To respond to the Do Now, you can comment below or tweet your response. Be sure to begin your tweet with @KQEDEdspace and end it with #DoNowOlek
For more info on how to use Twitter, click here.
If you see an artwork that addresses an important issue, does it compel you to form a stronger opinion? Does crochet artist Olek’s newest public art project in Russia, made in support of the LGBT community, inspire you to think more deeply about global issues around equality? Has any artwork resonated with you in a way that made you consider your own political perspectives? If so, please share a link or something original.
Street artist Olek works in the medium of crochet, covering landmarks, cars, people, and even freight trains a colorful camouflage pattern that is often infused with strong statements, sometimes of a political nature. I met Olek recently, when she was creating new work in San Francisco, and when I asked her what she stands for, she replied quickly, “Anything that is right.”
Last week, Olek created a public installation in Russia in response to the government’s recent decision against gay rights. The piece, installed at the entrance of a shopping center, has a rainbow-colored backdrop, and two figures covered in crocheted yarn. In her recent Huffington Post articlet, Olek explains, “I transformed the human form into a new species. Once a person enters the crocheted skin, their race, color, ethnicity, even sexuality become irrelevant, camouflaged; they are transformed into citizens of Olek’s world, where everyone is free. My camouflage, hand-crocheted rainbow stands for love, freedom, friendship, independence, liberty, ability to pursue dreams, integrity, and equal rights.” Creating this work in Russia was risky and Olek was nearly arrested and met with negative reactions, but she persisted in representing her solidarity with the LGBT community. This type of art “action” inspires awareness and dialogue about important global issues.
Check out a recent episode of PBS Off Book, featuring interviews with Olek and Swoon (another influential female street artist) to see more examples of public artwork, and to gain a better understanding of the artists’ intentions. Please note that this video should be pre-screened by teachers before showing to students, and includes mature language.
PBS Off Book video Street Art – Sept. 27, 2011
The street is a space where art thrives, and a place where artists can shape the public aesthetic. Olek, a sculptor whose medium is crochet, and Swoon, a mixed media artist, disrupt daily life with work that creates wonder, emotion, and humor. Equally at home in museums and galleries, both artists also create installations that challenge the formats of traditional art spaces. With powerful layers of meaning, beautiful aesthetics, and using unique media, these two prolific creators are pushing the boundaries of contemporary art. Please note that this video should be pre-screened by teachers before showing to students, and includes mature language.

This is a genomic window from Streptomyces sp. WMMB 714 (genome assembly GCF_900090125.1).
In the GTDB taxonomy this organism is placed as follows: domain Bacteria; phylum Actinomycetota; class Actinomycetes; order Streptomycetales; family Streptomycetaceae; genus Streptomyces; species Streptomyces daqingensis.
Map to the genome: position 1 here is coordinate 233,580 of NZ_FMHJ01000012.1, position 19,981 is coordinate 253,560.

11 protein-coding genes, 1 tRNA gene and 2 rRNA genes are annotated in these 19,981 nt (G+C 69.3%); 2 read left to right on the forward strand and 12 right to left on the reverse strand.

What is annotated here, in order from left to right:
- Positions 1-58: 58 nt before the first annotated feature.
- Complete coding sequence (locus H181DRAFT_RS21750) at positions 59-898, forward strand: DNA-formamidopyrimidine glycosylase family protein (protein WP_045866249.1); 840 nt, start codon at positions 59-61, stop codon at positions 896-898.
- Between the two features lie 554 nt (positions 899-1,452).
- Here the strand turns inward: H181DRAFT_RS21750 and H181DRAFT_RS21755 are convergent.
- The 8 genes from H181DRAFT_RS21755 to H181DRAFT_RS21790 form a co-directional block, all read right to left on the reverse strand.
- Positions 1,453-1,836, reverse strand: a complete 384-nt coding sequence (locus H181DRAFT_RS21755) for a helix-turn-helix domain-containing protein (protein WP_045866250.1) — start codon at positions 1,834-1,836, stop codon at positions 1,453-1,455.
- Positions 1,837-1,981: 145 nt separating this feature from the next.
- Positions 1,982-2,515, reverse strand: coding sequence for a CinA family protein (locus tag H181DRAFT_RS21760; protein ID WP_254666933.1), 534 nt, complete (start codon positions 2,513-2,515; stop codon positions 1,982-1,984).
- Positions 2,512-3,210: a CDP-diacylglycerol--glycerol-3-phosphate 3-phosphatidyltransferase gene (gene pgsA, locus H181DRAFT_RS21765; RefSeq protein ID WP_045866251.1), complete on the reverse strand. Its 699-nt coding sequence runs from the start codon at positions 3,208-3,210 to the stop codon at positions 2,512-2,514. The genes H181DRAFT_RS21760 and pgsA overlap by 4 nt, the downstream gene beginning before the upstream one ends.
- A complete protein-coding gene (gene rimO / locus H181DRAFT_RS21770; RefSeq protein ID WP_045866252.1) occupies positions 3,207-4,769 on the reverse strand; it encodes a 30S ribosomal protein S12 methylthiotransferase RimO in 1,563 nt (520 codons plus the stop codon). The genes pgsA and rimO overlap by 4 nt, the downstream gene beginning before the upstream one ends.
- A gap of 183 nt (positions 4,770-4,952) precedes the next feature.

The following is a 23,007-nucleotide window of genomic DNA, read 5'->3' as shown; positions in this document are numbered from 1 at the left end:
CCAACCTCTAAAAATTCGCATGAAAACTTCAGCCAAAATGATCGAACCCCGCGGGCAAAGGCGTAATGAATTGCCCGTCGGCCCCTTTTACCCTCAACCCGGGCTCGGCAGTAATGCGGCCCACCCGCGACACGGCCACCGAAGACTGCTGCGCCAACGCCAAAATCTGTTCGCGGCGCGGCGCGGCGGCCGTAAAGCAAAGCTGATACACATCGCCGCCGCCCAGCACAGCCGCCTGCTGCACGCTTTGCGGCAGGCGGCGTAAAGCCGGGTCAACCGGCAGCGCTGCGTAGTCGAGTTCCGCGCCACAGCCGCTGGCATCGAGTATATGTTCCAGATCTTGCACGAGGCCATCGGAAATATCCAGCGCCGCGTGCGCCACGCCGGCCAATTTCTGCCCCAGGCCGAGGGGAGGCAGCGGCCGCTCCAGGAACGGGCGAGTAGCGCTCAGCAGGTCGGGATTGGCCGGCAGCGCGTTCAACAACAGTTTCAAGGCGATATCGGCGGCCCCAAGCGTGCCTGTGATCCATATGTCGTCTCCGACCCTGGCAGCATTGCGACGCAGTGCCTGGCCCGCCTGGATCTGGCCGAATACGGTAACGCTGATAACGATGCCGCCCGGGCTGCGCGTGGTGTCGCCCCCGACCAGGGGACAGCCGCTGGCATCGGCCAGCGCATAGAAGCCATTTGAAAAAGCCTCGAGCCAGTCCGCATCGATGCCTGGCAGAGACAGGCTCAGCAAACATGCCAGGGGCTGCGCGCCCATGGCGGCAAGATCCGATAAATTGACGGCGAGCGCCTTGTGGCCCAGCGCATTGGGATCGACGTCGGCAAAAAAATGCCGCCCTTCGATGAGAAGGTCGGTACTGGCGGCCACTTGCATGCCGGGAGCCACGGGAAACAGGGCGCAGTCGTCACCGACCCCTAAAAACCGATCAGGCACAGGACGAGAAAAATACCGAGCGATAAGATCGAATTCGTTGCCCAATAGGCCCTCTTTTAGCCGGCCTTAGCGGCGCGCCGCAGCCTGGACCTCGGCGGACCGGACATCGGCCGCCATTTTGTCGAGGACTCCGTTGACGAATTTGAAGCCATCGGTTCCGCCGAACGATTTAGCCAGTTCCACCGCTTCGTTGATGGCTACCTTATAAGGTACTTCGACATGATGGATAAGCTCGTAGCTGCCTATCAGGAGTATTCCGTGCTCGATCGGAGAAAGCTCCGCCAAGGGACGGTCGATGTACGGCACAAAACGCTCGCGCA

To respond to the Do Now, you can comment below or tweet your response. Be sure to begin your tweet with @KQEDedspace and end it with #DoNowOlek
For more info on how to use Twitter, click here.
We encourage students to reply to other people’s tweets to foster more of a conversation. Also, if students tweet their personal opinions, ask them to support their ideas with links to interesting/credible articles online (adding a nice research component) or retweet other people’s ideas that they agree/disagree/find amusing. We also value student-produced media linked to their tweets like memes or more extensive blog posts to represent their ideas. Of course, do as you can… and any contribution is most welcomed.
KQED Spark video and educator guide to Mission District Street Art
San Francisco’s Mission District is home to a high concentration of street art, bearing witness to an artistic community as vibrant as it is diverse. A heady mix borrowed in equal parts from the Mexican muralistas, 1930s WPA murals, graffiti, skater graphics, hip hop, and the alternative comics that emerged in the 1960s and 1970s, the street art of the Mission reflects the concerns, aspirations, celebration, and anguish of a dynamic and vital neighborhood. Spark takes a tour through the Mission’s famous decorated streets.
KQED Spark video and educator guide to Favianna Rodriguez
For more than a decade, Favianna Rodriguez has been creating posters and graphics supporting social justice movements and political activism. Carrying on the tradition of the Chicano arts movement of the 1960s and 1970s, Rodriguez is part of a new generation of artists devoted to public awareness and community involvement in grassroots causes.
KQED Art School video In the Studio with Aisha Fukushima
Aisha Fukushima grew up writing creatively and experiencing hip hop music around the word. As an adult, she’s channeled her love for music into a social activist project called Raptivism that involves education, recording and performing music, and creating an online dialogue centered around social justice issues.